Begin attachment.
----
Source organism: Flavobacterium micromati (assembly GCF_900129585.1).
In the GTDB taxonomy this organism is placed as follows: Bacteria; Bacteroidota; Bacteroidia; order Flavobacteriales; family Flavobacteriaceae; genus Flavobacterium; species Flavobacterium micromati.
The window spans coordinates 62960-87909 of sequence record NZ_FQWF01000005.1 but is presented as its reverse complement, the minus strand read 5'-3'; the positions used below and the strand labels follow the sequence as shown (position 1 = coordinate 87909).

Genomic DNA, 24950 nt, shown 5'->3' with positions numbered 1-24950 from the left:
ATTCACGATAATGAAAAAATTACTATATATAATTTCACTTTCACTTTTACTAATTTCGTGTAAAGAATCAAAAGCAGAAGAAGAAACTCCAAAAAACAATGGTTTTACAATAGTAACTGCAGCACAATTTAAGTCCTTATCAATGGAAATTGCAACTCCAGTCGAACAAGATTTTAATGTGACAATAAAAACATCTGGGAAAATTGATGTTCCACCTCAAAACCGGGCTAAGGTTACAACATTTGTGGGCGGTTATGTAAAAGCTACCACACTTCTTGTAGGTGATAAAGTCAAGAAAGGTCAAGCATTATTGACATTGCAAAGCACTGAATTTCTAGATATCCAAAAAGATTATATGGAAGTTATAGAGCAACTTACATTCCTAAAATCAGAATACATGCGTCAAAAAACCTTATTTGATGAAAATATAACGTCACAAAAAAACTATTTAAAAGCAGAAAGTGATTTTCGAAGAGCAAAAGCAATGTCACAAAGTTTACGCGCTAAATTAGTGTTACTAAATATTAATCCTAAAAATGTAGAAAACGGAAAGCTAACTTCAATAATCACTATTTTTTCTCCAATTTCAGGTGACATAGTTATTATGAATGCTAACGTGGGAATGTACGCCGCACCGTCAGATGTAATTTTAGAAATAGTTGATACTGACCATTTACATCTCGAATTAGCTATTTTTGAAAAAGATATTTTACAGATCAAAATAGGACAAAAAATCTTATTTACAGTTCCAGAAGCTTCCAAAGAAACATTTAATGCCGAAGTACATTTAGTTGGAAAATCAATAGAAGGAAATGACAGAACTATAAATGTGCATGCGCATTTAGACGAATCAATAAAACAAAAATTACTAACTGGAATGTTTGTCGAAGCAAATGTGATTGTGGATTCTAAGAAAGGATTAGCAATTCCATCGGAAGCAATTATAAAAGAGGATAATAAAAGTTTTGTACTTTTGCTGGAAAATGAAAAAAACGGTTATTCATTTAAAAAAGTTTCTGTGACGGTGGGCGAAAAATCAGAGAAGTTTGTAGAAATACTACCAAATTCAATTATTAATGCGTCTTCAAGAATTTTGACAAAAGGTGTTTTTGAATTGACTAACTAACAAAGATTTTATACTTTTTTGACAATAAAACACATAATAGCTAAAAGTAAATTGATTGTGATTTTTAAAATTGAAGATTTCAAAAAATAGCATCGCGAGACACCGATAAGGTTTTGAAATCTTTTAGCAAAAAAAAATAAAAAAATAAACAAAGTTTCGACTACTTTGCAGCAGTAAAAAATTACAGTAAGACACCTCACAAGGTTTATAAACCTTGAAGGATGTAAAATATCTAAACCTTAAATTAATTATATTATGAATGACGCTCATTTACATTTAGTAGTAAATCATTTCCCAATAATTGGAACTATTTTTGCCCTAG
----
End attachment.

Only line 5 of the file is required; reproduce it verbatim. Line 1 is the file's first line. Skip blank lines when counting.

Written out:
ATTCACGATAATGAAAAAATTACTATATATAATTTCACTTTCACTTTTACTAATTTCGTGTAAAGAATCAAAAGCAGAAGAAGAAACTCCAAAAAACAATGGTTTTACAATAGTAACTGCAGCACAATTTAAGTCCTTATCAATGGAAATTGCAACTCCAGTCGAACAAGATTTTAATGTGACAATAAAAACATCTGGGAAAATTGATGTTCCACCTCAAAACCGGGCTAAGGTTACAACATTTGTGGGCGGTTATGTAAAAGCTACCACACTTCTTGTAGGTGATAAAGTCAAGAAAGGTCAAGCATTATTGACATTGCAAAGCACTGAATTTCTAGATATCCAAAAAGATTATATGGAAGTTATAGAGCAACTTACATTCCTAAAATCAGAATACATGCGTCAAAAAACCTTATTTGATGAAAATATAACGTCACAAAAAAACTATTTAAAAGCAGAAAGTGATTTTCGAAGAGCAAAAGCAATGTCACAAAGTTTACGCGCTAAATTAGTGTTACTAAATATTAATCCTAAAAATGTAGAAAACGGAAAGCTAACTTCAATAATCACTATTTTTTCTCCAATTTCAGGTGACATAGTTATTATGAATGCTAACGTGGGAATGTACGCCGCACCGTCAGATGTAATTTTAGAAATAGTTGATACTGACCATTTACATCTCGAATTAGCTATTTTTGAAAAAGATATTTTACAGATCAAAATAGGACAAAAAATCTTATTTACAGTTCCAGAAGCTTCCAAAGAAACATTTAATGCCGAAGTACATTTAGTTGGAAAATCAATAGAAGGAAATGACAGAACTATAAATGTGCATGCGCATTTAGACGAATCAATAAAACAAAAATTACTAACTGGAATGTTTGTCGAAGCAAATGTGATTGTGGATTCTAAGAAAGGATTAGCAATTCCATCGGAAGCAATTATAAAAGAGGATAATAAAAGTTTTGTACTTTTGCTGGAAAATGAAAAAAACGGTTATTCATTTAAAAAAGTTTCTGTGACGGTGGGCGAAAAATCAGAGAAGTTTGTAGAAATACTACCAAATTCAATTATTAATGCGTCTTCAAGAATTTTGACAAAAGGTGTTTTTGAATTGACTAACTAACAAAGATTTTATACTTTTTTGACAATAAAACACATAATAGCTAAAAGTAAATTGATTGTGATTTTTAAAATTGAAGATTTCAAAAAATAGCATCGCGAGACACCGATAAGGTTTTGAAATCTTTTAGCAAAAAAAAATAAAAAAATAAACAAAGTTTCGACTACTTTGCAGCAGTAAAAAATTACAGTAAGACACCTCACAAGGTTTATAAACCTTGAAGGATGTAAAATATCTAAACCTTAAATTAATTATATTATGAATGACGCTCATTTACATTTAGTAGTAAATCATTTCCCAATAATTGGAACTATTTTTGCCCTAG